Monday, January 16, 2012

Are possible worlds really real?

To: Francis W.
From: Geoffrey Klempner
Subject: Are possible worlds really real?
Date: 24 November 2006 12:26

Dear Francis,

Thank you for your email of 19 November, with your first essay for the Possible World Machine, in response to the question, 'Are possible worlds really real?'

You have set about this in the right way, first raising the question, 'What is 'Real'?' and then applying the answer to the specific topic of possible worlds.

Like you, I am a fan of the Matrix and think that the discussion of 'reality' in the film is relevant to this question.

Is Morpheus right, that 'real' is 'simply electrical signals interpreted by your brain'?

The idea is that the signals are intrinsically the same, whether produced by perception of objects outside you, or via wires and electrodes attached to your sleeping body. Either way, you have the capacity to be an 'agent' - manipulating physical objects in the world, or virtual objects in the virtual world. However, Morpheus 'knows' the 'truth' which other inhabitants of the virtual world do not, that they are merely asleep, being used as Duracells.

Or does he?

Morpheus could still be wrong about what he takes to be 'real' - a possibility explored in another film with a similar theme, Existenz. In that film, the main character wakes up - only to discover that he is in another dream. No experience of 'waking up' can prove that you are now in the 'real world' and not still asleep. If you have every had a nightmare where you thought you woke up, you will know what I mean.

The question, 'What is real?' is not equivalent to the question, 'How do we know what is real?' Even if we cannot prove that we are not asleep, we still know what we mean by the term 'real'. This is how scepticism about the external world is possible. The sceptic exploits the fact that we 'know what we mean' but don't know whether the possibility is realized or not.

Descartes raised the same question, but he thought the question through further than Morpheus. We think we know what we mean by 'real' - existing as a physical agent in direct contact with the physical objects which one encounters in experience, rather than asleep in a pod - but how do we know that ANYTHING physical exists? Descartes considered the possibility of a world which is not physical or spatial, where all that exists is me and an Evil Demon who creates dreams of a world of objects in space and time in my non-physical soul. All I know is that I exist, mentally. I do not know that anything physical exists.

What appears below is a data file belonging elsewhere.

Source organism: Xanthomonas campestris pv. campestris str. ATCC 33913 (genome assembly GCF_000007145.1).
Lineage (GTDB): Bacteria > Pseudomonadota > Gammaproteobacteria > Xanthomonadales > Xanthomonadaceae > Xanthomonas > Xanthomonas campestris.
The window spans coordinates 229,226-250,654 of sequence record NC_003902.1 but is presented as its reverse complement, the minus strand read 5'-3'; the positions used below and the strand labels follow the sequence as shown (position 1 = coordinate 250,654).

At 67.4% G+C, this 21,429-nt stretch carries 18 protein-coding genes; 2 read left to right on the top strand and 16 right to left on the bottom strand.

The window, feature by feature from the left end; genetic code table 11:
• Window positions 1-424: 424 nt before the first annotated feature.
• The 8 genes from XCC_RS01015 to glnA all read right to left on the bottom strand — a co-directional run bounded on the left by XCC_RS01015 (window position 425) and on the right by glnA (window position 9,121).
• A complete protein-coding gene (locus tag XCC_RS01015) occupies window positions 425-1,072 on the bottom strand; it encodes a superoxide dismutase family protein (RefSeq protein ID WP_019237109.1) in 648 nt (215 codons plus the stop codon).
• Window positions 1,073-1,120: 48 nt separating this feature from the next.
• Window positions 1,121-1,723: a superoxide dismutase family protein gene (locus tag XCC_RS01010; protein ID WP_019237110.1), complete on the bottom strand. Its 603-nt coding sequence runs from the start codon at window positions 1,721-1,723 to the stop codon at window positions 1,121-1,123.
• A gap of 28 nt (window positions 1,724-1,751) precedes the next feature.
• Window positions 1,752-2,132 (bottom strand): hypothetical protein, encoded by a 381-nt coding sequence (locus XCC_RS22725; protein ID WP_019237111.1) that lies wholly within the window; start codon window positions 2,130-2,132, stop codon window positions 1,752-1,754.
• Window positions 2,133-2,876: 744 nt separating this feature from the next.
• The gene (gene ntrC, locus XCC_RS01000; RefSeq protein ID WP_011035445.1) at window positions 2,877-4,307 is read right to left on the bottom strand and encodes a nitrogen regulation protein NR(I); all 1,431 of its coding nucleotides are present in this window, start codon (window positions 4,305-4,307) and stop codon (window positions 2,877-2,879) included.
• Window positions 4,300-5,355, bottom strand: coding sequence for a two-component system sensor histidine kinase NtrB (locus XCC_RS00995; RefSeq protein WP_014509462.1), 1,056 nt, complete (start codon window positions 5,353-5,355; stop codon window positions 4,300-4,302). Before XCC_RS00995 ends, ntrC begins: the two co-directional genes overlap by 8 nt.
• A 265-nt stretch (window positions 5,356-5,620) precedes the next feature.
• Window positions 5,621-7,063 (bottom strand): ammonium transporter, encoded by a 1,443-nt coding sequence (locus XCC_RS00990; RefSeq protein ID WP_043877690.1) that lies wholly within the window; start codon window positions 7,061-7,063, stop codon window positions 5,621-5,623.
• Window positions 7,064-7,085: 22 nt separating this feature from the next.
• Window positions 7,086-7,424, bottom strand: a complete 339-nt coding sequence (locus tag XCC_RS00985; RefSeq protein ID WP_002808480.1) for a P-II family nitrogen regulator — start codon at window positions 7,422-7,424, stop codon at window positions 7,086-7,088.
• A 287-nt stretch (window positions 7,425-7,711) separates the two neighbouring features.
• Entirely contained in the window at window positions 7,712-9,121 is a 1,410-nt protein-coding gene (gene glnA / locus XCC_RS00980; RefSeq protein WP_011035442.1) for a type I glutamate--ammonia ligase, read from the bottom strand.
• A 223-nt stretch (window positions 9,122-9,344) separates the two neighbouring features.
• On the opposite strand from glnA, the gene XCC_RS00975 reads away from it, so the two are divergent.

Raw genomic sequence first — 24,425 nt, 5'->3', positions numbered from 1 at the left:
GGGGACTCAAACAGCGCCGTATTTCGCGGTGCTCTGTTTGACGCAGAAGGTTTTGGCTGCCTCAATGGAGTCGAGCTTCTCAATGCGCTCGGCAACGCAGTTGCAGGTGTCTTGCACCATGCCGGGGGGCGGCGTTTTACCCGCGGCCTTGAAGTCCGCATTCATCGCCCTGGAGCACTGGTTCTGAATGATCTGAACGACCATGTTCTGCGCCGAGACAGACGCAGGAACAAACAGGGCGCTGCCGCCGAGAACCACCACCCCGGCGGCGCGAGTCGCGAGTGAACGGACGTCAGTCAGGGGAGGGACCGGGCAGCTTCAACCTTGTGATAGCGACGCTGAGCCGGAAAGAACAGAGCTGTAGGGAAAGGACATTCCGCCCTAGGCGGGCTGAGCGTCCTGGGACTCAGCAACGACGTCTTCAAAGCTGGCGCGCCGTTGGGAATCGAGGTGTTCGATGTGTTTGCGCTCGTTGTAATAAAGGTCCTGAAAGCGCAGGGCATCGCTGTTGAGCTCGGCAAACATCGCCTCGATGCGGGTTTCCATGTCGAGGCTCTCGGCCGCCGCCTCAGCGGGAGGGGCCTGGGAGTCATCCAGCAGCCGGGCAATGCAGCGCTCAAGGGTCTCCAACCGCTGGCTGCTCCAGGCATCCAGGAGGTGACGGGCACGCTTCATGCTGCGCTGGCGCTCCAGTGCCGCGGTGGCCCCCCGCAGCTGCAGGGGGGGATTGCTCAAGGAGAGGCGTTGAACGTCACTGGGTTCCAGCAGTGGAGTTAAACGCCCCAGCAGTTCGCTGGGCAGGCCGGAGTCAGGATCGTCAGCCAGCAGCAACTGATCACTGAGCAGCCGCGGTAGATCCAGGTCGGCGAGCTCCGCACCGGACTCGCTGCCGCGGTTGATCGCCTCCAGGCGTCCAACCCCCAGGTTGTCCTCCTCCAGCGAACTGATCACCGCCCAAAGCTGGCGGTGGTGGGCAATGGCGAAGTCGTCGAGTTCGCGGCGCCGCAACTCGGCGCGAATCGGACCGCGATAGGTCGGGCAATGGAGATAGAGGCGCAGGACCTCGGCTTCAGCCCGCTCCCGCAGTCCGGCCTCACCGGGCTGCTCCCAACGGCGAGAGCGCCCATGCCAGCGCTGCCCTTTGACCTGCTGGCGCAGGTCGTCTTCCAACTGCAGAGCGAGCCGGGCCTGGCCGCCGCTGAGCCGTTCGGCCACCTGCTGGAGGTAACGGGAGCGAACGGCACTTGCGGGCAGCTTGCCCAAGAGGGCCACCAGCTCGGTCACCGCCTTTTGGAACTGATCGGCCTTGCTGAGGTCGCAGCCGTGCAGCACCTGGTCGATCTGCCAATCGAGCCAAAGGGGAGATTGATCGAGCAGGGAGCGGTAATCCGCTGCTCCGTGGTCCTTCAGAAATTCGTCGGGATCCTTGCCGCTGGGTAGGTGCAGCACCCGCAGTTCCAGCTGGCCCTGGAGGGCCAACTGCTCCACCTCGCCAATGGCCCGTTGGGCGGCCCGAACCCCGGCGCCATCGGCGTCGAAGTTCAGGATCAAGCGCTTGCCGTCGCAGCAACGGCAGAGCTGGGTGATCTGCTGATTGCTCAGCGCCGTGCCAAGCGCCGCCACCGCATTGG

In your essay you make the important point that what is 'real' is what 'really effects our actual feeling and our conscious experience'. In other words, in the Descartes scenario, what is real is the evil demon. In the Matrix, what is real is the world where people are kept in pods. 'Real' is the label for whatever causal explanation of our experience is TRUE - even if we do not possess the means to discover with certainty which is the 'true explanation'.

How does this apply to possible worlds?

What your later paragraphs bring out is that there are two ways in which we might apply the term 'real' to possible worlds. Constructed worlds, like the worlds of video games are very 'real' to the persons who experience them, in the sense that they have a powerful causal effect on our experience and indeed the quality of our lives: for example, the youngster who beats someone up after playing a shooter game for several hours. What actually caused this behaviour was not a 'world' but a computer program which simulated a world.

So too, the 'worlds' described by novelists can have an immense effect on a reader, but what actually causes this effect is the thought and the words, rather than an actually existing 'world'.

In this sense, it seems that possible worlds cannot be really 'real'. Possible worlds do not have causal effects on our experience, because what causes the effect is the computer program, or the book.

However, it could be argued in reply that this merely shows that 'having a causal effect on experience' is too narrow a definition of 'real'. Someone who believes in the 'reality' of possible worlds - for example, the American philosopher David Lewis ('Counterfactuals', 'On the Plurality of Worlds') - would argue that if statements about 'What might have been' can be true, then we must believe in the 'reality' of anything whose existence is required to explain - in a logical way - how they can be true. According to Lewis, the only credible analysis of such 'counterfactual' statements involves reference to possible worlds. 'Therefore' possible worlds are real - for just the same reason that if statements about numbers can be true, then numbers are real.

David Lewis thinks that possible worlds are as 'real' as the actual world, the only difference between the actual world and other possible worlds being one of perspective, like the difference between 'then' and 'now' or between 'you' and 'I'.

However, in the unit, the character Lucy suggests a less extravagant alternative to this 'all or nothing' view of the reality of possible worlds:

'Anything we talk about has to be real in some sense or else we couldn’t talk about it. Agreed? For example, Sherlock Holmes is a real character of fiction. He exists in the pages, so to speak, of the books Sir Arthur Conan-Doyle wrote. Now, possible worlds don’t have to be "real" in the way this actual world is real, if you see what I mean, any more than fictional characters are supposed to be actual living people. But these other worlds do have the kind of reality that applies to things of that sort, I mean, the kinds of things that we think about as being possible rather than actual. There’s nothing more to say!'

Is there? - I'm hedging my bets.

All the best,

Geoffrey